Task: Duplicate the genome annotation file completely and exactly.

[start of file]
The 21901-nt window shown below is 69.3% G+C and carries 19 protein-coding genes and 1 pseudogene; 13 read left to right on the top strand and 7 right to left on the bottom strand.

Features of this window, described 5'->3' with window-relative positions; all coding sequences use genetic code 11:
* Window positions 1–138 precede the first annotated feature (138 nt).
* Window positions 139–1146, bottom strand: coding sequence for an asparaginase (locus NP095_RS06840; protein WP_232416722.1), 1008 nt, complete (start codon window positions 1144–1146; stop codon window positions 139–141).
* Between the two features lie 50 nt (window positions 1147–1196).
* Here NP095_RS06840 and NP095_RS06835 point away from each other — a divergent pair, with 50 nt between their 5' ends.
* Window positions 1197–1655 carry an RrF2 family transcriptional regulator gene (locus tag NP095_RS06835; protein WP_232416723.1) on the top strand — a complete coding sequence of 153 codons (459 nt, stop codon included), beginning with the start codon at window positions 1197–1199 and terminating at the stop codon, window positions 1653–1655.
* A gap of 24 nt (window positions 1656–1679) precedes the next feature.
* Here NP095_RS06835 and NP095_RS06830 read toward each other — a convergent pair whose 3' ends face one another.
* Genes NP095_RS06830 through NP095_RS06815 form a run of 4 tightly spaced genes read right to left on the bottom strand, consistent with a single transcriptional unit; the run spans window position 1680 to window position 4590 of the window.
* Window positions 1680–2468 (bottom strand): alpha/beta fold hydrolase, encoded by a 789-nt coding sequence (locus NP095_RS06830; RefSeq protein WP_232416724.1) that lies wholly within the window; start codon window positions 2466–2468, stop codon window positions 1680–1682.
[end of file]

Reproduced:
The 21901-nt window shown below is 69.3% G+C and carries 19 protein-coding genes and 1 pseudogene; 13 read left to right on the top strand and 7 right to left on the bottom strand.

Features of this window, described 5'->3' with window-relative positions; all coding sequences use genetic code 11:
* Window positions 1–138 precede the first annotated feature (138 nt).
* Window positions 139–1146, bottom strand: coding sequence for an asparaginase (locus NP095_RS06840; protein WP_232416722.1), 1008 nt, complete (start codon window positions 1144–1146; stop codon window positions 139–141).
* Between the two features lie 50 nt (window positions 1147–1196).
* Here NP095_RS06840 and NP095_RS06835 point away from each other — a divergent pair, with 50 nt between their 5' ends.
* Window positions 1197–1655 carry an RrF2 family transcriptional regulator gene (locus tag NP095_RS06835; protein WP_232416723.1) on the top strand — a complete coding sequence of 153 codons (459 nt, stop codon included), beginning with the start codon at window positions 1197–1199 and terminating at the stop codon, window positions 1653–1655.
* A gap of 24 nt (window positions 1656–1679) precedes the next feature.
* Here NP095_RS06835 and NP095_RS06830 read toward each other — a convergent pair whose 3' ends face one another.
* Genes NP095_RS06830 through NP095_RS06815 form a run of 4 tightly spaced genes read right to left on the bottom strand, consistent with a single transcriptional unit; the run spans window position 1680 to window position 4590 of the window.
* Window positions 1680–2468 (bottom strand): alpha/beta fold hydrolase, encoded by a 789-nt coding sequence (locus NP095_RS06830; RefSeq protein WP_232416724.1) that lies wholly within the window; start codon window positions 2466–2468, stop codon window positions 1680–1682.